The dollar slipped to a one-month low against a basket of major currencies, encouraging holders of other money units to buy dollar-denominated commodities such as oil.
Brent crude for September delivery edged up 12 cents to trade at $107.77 a barrel early on Monday, after posting a 46-cent gain on Thursday. US crude for September was at $105.55 a barrel, up 6 cents.
But despite the weaker dollar and supply disruptions from Libya to Iraq, Brent is headed for a second weekly decline and US crude could post its first fall in five weeks, as economic slowdown in China dragged on prices.
“The market is focused on demand rather than supply,” ANZ analyst Natalie Rampono said. “The weaker flash PMI numbers out of China on Wednesday is contributing to that weakness and keeping prices under a little bit of pressure.”
China’s manufacturing activity hit an 11-month low in July and its job market weakened, according to preliminary data from HSBC, raising concerns of slower demand growth in the world’s second-largest oil consumer.
Rising crude supply in the United States has also pressured prices. US crude output hit its highest since 1990 while weekly crude inventories showed a much smaller fall than in previous weeks in the week to 19 July, data from the US Energy Information Administration showed on Wednesday.
“We see risks to the downside for oil,” Rampono said, with peak seasonal demand in the United States ending and refinery maintenance to start soon.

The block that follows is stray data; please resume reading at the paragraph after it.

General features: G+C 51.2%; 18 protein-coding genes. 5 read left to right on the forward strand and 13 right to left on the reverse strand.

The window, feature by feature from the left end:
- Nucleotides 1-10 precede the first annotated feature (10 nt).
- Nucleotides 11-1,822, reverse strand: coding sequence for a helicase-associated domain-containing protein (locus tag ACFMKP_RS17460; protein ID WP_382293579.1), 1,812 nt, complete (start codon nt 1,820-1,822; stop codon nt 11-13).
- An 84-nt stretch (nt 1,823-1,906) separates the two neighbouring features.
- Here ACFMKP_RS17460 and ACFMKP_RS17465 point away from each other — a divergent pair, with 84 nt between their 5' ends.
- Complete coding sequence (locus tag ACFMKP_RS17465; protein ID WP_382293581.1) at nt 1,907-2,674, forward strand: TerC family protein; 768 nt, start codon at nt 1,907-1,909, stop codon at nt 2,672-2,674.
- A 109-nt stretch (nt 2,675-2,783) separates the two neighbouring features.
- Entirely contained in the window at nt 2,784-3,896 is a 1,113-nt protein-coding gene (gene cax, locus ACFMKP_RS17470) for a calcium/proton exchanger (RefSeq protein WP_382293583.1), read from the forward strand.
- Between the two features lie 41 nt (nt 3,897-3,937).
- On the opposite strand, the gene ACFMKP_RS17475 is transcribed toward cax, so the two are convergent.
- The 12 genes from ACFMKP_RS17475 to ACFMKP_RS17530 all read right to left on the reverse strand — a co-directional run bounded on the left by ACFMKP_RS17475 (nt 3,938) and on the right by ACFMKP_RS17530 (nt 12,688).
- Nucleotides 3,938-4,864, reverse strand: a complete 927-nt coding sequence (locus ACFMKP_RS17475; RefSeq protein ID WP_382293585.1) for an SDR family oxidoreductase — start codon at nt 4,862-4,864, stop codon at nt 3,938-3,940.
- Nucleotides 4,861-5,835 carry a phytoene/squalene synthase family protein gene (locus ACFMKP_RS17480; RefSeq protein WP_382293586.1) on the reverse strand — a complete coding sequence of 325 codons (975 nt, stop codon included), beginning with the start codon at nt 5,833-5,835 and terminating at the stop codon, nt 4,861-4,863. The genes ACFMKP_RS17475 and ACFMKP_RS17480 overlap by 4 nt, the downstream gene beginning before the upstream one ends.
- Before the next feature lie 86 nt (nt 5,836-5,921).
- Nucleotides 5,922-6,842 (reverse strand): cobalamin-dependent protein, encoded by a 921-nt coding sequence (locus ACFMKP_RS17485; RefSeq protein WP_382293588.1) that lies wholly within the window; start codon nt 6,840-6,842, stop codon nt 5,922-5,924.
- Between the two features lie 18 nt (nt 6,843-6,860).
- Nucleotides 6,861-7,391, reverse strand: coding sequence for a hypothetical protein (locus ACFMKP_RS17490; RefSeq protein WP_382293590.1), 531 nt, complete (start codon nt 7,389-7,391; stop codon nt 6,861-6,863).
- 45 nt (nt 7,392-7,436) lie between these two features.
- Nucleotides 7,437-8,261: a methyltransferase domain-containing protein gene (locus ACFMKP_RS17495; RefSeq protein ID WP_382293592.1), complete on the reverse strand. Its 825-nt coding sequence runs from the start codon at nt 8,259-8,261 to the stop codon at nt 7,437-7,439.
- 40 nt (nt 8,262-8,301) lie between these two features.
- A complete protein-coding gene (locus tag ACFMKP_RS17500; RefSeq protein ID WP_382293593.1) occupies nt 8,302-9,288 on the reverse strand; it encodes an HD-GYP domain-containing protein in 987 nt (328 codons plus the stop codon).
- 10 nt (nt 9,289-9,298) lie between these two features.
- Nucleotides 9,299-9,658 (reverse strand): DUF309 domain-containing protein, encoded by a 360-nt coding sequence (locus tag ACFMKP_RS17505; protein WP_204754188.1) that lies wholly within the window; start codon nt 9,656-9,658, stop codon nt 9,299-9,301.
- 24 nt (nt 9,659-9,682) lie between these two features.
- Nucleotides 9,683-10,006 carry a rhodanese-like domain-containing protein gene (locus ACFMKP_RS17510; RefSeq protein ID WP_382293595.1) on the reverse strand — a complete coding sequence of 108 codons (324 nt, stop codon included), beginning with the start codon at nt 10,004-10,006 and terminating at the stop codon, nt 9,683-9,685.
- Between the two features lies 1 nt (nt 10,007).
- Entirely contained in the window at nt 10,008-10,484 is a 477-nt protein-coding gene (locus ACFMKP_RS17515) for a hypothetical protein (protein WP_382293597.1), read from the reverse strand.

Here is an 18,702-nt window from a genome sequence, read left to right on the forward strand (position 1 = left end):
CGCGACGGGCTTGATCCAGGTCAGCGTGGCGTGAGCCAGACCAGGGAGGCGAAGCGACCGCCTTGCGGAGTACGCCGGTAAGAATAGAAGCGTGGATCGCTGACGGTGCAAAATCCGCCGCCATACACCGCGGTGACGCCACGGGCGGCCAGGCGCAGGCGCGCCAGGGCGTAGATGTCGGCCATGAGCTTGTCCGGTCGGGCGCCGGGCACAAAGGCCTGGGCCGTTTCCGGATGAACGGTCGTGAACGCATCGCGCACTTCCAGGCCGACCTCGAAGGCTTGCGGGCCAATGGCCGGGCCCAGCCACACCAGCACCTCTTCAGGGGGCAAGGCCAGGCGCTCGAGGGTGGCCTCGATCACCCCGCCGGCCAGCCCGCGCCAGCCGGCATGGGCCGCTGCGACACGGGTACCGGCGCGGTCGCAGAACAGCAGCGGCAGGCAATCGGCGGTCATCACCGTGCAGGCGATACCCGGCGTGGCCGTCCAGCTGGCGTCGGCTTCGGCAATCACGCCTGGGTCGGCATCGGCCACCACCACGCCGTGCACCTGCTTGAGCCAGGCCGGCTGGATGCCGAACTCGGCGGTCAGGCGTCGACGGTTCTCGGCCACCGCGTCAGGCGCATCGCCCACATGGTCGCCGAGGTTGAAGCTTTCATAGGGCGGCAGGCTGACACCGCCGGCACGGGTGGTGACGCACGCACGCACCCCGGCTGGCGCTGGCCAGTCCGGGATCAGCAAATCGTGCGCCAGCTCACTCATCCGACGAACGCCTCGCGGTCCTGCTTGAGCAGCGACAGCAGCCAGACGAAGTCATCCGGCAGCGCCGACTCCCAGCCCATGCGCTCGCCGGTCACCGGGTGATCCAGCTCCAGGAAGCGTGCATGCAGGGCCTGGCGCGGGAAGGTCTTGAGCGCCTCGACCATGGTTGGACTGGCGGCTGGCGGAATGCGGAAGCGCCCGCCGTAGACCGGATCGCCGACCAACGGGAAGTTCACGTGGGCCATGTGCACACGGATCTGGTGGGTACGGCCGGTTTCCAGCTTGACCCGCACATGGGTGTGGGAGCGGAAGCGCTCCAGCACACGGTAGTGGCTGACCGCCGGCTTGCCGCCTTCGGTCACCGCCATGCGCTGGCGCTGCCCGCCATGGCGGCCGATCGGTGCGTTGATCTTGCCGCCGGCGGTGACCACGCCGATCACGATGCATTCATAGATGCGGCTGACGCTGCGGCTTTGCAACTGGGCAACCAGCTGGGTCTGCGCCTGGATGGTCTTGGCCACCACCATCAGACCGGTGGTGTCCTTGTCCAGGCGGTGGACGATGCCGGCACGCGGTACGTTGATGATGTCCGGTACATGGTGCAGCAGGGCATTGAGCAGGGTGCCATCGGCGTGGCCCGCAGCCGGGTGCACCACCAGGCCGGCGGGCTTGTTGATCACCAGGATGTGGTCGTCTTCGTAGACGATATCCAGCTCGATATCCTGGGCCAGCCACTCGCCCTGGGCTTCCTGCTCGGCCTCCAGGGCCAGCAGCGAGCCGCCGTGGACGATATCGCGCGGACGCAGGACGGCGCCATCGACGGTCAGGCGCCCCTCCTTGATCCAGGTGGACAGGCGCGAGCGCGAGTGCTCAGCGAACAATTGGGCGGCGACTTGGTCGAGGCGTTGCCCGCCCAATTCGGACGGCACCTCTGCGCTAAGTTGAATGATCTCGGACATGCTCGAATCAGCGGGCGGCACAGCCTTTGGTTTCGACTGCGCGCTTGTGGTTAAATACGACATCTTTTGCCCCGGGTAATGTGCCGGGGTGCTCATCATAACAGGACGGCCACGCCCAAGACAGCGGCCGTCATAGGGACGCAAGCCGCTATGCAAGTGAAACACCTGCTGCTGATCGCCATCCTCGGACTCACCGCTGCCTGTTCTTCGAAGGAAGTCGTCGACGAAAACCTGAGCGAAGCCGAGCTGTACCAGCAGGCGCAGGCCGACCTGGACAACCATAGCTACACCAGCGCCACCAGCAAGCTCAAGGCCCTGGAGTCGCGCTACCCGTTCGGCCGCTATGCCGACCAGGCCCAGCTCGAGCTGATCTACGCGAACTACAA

The US Federal Reserve’s policy meeting next week could provide some clues on when the United States will start to trim its monthly bond purchases, a move that may tighten liquidity and boost the US dollar, which would pressure oil further.
Economists in a Reuters poll said September is still the most likely time for the Fed to announce that it will trim its monthly bond purchases.
Supply disruptions in the Middle East and Africa, meanwhile, are underpinning oil prices along with weak US currency.
Crude exports from Iraq will be cut by between 400,000 and 500,000 barrels per day in September due to maintenance at ports, while Yemen’s key export pipeline has been blown up by tribesmen.
Protests in Libya have also halted oil exports from a key port, and South Sudan is set to stop crude output by 7 August in a dispute with Sudan.
Traders are also eyeing protests in Egypt on Friday for any signs of conflict spillover into the Middle East that could threaten oil supply.